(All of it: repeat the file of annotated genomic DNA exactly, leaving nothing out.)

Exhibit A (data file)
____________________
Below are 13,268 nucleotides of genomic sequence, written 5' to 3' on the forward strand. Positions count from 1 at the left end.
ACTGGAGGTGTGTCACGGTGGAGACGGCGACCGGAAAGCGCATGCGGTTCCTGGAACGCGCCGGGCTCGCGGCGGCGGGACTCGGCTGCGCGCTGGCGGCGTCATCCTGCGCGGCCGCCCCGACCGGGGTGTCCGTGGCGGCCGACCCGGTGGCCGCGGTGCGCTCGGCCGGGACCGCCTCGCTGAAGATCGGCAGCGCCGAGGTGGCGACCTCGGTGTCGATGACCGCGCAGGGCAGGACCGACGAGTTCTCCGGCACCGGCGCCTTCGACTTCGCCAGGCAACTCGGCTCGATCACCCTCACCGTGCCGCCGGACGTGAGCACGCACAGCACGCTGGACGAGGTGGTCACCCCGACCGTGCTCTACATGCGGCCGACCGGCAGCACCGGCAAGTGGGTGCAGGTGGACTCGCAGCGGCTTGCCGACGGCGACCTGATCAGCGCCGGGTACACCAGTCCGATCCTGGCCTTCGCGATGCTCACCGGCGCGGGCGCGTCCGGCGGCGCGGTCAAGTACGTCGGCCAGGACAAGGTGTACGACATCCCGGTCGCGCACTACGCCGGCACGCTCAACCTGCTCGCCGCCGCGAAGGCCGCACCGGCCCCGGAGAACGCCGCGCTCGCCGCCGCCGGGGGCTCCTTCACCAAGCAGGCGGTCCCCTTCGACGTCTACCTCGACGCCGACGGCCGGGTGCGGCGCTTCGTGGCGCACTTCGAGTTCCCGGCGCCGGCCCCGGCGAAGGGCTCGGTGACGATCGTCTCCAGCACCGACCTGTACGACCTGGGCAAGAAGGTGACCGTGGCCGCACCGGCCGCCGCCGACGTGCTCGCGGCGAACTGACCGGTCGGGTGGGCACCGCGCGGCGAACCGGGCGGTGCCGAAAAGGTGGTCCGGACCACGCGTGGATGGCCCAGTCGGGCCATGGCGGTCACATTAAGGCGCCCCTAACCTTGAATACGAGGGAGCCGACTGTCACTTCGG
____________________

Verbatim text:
Below are 13,268 nucleotides of genomic sequence, written 5' to 3' on the forward strand. Positions count from 1 at the left end.
ACTGGAGGTGTGTCACGGTGGAGACGGCGACCGGAAAGCGCATGCGGTTCCTGGAACGCGCCGGGCTCGCGGCGGCGGGACTCGGCTGCGCGCTGGCGGCGTCATCCTGCGCGGCCGCCCCGACCGGGGTGTCCGTGGCGGCCGACCCGGTGGCCGCGGTGCGCTCGGCCGGGACCGCCTCGCTGAAGATCGGCAGCGCCGAGGTGGCGACCTCGGTGTCGATGACCGCGCAGGGCAGGACCGACGAGTTCTCCGGCACCGGCGCCTTCGACTTCGCCAGGCAACTCGGCTCGATCACCCTCACCGTGCCGCCGGACGTGAGCACGCACAGCACGCTGGACGAGGTGGTCACCCCGACCGTGCTCTACATGCGGCCGACCGGCAGCACCGGCAAGTGGGTGCAGGTGGACTCGCAGCGGCTTGCCGACGGCGACCTGATCAGCGCCGGGTACACCAGTCCGATCCTGGCCTTCGCGATGCTCACCGGCGCGGGCGCGTCCGGCGGCGCGGTCAAGTACGTCGGCCAGGACAAGGTGTACGACATCCCGGTCGCGCACTACGCCGGCACGCTCAACCTGCTCGCCGCCGCGAAGGCCGCACCGGCCCCGGAGAACGCCGCGCTCGCCGCCGCCGGGGGCTCCTTCACCAAGCAGGCGGTCCCCTTCGACGTCTACCTCGACGCCGACGGCCGGGTGCGGCGCTTCGTGGCGCACTTCGAGTTCCCGGCGCCGGCCCCGGCGAAGGGCTCGGTGACGATCGTCTCCAGCACCGACCTGTACGACCTGGGCAAGAAGGTGACCGTGGCCGCACCGGCCGCCGCCGACGTGCTCGCGGCGAACTGACCGGTCGGGTGGGCACCGCGCGGCGAACCGGGCGGTGCCGAAAAGGTGGTCCGGACCACGCGTGGATGGCCCAGTCGGGCCATGGCGGTCACATTAAGGCGCCCCTAACCTTGAATACGAGGGAGCCGACTGTCACTTCGG